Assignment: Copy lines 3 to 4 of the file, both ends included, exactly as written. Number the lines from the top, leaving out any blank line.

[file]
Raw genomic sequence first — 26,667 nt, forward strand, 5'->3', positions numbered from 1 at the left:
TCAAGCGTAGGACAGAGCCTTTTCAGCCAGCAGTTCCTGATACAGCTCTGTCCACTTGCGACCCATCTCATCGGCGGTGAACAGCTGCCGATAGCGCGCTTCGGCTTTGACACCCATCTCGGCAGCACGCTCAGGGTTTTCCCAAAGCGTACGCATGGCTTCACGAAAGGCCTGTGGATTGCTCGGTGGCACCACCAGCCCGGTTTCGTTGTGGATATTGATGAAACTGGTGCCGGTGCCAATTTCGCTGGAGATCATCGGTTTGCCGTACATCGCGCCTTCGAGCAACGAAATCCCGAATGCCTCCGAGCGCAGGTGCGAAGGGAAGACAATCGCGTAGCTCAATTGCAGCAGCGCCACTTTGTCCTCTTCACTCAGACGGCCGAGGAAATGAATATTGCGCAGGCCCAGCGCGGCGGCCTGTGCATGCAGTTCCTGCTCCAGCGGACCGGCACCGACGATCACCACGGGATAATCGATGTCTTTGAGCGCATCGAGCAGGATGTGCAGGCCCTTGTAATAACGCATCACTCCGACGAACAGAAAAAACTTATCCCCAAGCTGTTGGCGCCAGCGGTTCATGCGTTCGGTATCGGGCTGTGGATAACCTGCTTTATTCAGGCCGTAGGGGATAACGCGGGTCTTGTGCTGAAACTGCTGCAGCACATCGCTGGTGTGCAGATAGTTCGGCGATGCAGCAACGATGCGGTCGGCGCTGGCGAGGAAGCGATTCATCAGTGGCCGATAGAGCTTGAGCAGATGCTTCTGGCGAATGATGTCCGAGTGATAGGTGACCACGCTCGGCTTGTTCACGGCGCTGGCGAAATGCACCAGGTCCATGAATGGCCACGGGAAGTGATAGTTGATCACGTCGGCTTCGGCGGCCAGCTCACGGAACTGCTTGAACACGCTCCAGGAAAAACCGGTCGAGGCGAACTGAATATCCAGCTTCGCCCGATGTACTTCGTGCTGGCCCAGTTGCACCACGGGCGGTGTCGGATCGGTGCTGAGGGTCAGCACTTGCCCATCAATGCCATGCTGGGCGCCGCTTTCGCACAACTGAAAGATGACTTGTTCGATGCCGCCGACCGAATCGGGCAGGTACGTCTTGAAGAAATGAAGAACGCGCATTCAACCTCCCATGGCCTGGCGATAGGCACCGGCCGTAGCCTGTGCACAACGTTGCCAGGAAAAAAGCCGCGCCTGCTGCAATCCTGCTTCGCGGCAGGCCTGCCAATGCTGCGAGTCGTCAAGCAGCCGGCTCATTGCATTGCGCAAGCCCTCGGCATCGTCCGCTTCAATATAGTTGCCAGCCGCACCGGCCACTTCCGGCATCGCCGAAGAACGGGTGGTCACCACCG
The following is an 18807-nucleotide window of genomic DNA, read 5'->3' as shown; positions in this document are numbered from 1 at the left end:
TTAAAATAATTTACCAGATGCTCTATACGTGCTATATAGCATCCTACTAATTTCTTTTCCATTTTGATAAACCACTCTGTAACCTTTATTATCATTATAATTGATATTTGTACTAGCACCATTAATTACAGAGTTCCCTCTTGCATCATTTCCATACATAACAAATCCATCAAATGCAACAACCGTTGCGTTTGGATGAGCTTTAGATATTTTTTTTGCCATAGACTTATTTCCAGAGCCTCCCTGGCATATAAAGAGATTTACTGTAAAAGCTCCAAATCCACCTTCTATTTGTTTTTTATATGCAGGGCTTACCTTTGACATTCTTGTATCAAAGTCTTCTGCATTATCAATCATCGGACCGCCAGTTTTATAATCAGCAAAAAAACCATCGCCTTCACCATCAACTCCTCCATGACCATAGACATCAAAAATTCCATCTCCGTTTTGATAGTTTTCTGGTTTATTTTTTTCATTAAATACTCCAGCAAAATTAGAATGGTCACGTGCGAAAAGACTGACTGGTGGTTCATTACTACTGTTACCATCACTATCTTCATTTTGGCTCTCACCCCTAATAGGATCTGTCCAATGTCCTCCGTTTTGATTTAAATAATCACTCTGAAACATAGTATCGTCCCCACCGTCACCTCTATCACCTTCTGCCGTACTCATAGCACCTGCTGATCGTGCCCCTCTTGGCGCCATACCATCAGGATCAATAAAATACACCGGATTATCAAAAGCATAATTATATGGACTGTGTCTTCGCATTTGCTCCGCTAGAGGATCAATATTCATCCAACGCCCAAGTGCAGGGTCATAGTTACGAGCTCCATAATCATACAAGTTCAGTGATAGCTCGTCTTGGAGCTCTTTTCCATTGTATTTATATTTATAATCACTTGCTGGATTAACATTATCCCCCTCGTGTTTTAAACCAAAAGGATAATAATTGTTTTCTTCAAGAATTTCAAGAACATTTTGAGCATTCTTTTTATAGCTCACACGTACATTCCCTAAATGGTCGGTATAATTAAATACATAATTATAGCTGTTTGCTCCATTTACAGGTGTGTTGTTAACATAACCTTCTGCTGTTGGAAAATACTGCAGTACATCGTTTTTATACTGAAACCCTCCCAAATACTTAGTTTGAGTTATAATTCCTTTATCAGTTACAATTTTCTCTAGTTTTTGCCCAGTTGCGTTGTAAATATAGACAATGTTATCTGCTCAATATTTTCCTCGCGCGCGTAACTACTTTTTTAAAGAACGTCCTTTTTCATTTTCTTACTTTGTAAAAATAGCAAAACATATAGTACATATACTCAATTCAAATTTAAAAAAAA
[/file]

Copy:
The following is an 18807-nucleotide window of genomic DNA, read 5'->3' as shown; positions in this document are numbered from 1 at the left end:
TTAAAATAATTTACCAGATGCTCTATACGTGCTATATAGCATCCTACTAATTTCTTTTCCATTTTGATAAACCACTCTGTAACCTTTATTATCATTATAATTGATATTTGTACTAGCACCATTAATTACAGAGTTCCCTCTTGCATCATTTCCATACATAACAAATCCATCAAATGCAACAACCGTTGCGTTTGGATGAGCTTTAGATATTTTTTTTGCCATAGACTTATTTCCAGAGCCTCCCTGGCATATAAAGAGATTTACTGTAAAAGCTCCAAATCCACCTTCTATTTGTTTTTTATATGCAGGGCTTACCTTTGACATTCTTGTATCAAAGTCTTCTGCATTATCAATCATCGGACCGCCAGTTTTATAATCAGCAAAAAAACCATCGCCTTCACCATCAACTCCTCCATGACCATAGACATCAAAAATTCCATCTCCGTTTTGATAGTTTTCTGGTTTATTTTTTTCATTAAATACTCCAGCAAAATTAGAATGGTCACGTGCGAAAAGACTGACTGGTGGTTCATTACTACTGTTACCATCACTATCTTCATTTTGGCTCTCACCCCTAATAGGATCTGTCCAATGTCCTCCGTTTTGATTTAAATAATCACTCTGAAACATAGTATCGTCCCCACCGTCACCTCTATCACCTTCTGCCGTACTCATAGCACCTGCTGATCGTGCCCCTCTTGGCGCCATACCATCAGGATCAATAAAATACACCGGATTATCAAAAGCATAATTATATGGACTGTGTCTTCGCATTTGCTCCGCTAGAGGATCAATATTCATCCAACGCCCAAGTGCAGGGTCATAGTTACGAGCTCCATAATCATACAAGTTCAGTGATAGCTCGTCTTGGAGCTCTTTTCCATTGTATTTATATTTATAATCACTTGCTGGATTAACATTATCCCCCTCGTGTTTTAAACCAAAAGGATAATAATTGTTTTCTTCAAGAATTTCAAGAACATTTTGAGCATTCTTTTTATAGCTCACACGTACATTCCCTAAATGGTCGGTATAATTAAATACATAATTATAGCTGTTTGCTCCATTTACAGGTGTGTTGTTAACATAACCTTCTGCTGTTGGAAAATACTGCAGTACATCGTTTTTATACTGAAACCCTCCCAAATACTTAGTTTGAGTTATAATTCCTTTATCAGTTACAATTTTCTCTAGTTTTTGCCCAGTTGCGTTGTAAATATAGACAATGTTATCTGCTCAATATTTTCCTCGCGCGCGTAACTACTTTTTTAAAGAACGTCCTTTTTCATTTTCTTACTTTGTAAAAATAGCAAAACATATAGTACATATACTCAATTCAAATTTAAAAAAAA